New coagulation program introduced at Rangely clinic

Rangely Family Medicine clinic manager Lois Pittman said the new coagulation program is “easier, less costly and more convenient.”

Rangely Family Medicine clinic manager Lois Pittman said the new coagulation program is “easier, less costly and more convenient.”
Rangely Family Medicine clinic manager Lois Pittman said the new coagulation program is “easier, less costly and more convenient.”
RANGELY I The Rangely District Hospital Laboratory was, until recently, the standard location for blood draws of patients on Coumadin, a blood-thinning drug used to prevent strokes, heart attacks and blood clots.
In the past, patients returned home after the draw to await a call from a registered nurse or medical assistant, who passed along a doctor’s order to adjust or maintain the Coumadin dosage. From beginning to end, the process usually took a couple of hours.
Rangely Family Medicine’s new coagulation program allows patients to have their INR — a standard ratio that measures how effectively the blood is clotting — evaluated immediately. This means current Coumadin levels can be continued or adjusted at the time of service, without patients waiting for a phone call.
Rather than coming in for a full blood draw each time in the lab, patients simply need to have a “finger stick” blood test taken in the coagulation office at Rangely Family Medicine.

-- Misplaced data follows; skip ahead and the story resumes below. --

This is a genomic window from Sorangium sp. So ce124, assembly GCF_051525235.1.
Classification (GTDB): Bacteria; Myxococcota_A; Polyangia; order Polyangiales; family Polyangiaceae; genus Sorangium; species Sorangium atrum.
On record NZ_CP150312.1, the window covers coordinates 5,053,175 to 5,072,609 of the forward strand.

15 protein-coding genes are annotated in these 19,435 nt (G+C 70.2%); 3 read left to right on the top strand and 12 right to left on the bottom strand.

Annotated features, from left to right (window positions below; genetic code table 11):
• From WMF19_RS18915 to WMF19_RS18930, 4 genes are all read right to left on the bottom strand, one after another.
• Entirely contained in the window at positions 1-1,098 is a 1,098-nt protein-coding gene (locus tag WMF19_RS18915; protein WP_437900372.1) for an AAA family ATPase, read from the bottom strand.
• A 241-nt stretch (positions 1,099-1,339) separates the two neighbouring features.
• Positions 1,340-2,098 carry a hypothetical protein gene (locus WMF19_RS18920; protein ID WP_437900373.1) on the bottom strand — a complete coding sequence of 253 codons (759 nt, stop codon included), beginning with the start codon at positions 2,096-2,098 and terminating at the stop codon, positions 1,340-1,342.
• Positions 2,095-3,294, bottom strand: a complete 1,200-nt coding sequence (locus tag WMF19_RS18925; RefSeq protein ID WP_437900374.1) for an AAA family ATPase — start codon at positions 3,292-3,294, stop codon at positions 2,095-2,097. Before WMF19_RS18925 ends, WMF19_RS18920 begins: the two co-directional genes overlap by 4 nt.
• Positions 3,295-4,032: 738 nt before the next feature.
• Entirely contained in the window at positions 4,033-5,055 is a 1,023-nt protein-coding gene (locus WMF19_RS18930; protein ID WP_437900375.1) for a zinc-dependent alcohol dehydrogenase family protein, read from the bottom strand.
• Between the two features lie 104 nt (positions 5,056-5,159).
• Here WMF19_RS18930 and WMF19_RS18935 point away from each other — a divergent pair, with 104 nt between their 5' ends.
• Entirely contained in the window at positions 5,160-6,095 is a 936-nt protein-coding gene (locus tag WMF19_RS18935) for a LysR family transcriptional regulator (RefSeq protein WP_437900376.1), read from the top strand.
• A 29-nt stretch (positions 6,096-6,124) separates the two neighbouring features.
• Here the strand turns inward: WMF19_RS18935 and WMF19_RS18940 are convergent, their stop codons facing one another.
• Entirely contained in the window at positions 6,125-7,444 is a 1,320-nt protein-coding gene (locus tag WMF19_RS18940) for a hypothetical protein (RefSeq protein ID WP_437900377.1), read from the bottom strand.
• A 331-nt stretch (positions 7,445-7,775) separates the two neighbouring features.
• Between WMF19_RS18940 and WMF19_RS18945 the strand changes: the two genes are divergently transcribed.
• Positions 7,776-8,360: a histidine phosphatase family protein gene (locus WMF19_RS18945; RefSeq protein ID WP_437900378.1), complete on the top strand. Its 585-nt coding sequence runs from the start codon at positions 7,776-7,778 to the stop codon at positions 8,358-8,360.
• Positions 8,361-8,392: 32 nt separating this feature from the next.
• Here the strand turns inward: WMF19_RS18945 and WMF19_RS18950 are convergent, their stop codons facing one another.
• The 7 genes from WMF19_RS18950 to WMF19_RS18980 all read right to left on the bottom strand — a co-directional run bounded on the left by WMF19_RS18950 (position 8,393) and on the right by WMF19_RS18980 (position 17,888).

“This service is great for our patients,” said Rangely Family Medicine clinic manager Lois Pittman. “It is much easier, less costly, and more convenient.”
Guided by protocols set in place by RFM physicians for Coumadin patients, health care professionals trained in anticoagulation therapy can now interpret INRs, monitor and adjust dosage, educate patients on Coumadin therapy, and follow up on any changes made.
Certified Medical Assistant Cindy Stults and Registered Nurse Karen Stanley see Coumadin patients by appointment on Tuesdays and Thursdays.
“The program will give patients a better overall understanding of how Coumadin is managed,” said Stanley. “We’re evaluating the patient as a whole, not just a number. We’re talking to them about changes in lifestyle, food, exercise — all of the things that can affect their Coumadin levels.”
To get started in the coagulation program, patients need a referral from their physician. The patient’s medical history, diagnosis, and current dosage are discussed during the initial meeting. Subsequent appointments include the finger stick and any medication adjustments, along with teaching patients how to keep their Coumadin levels in check.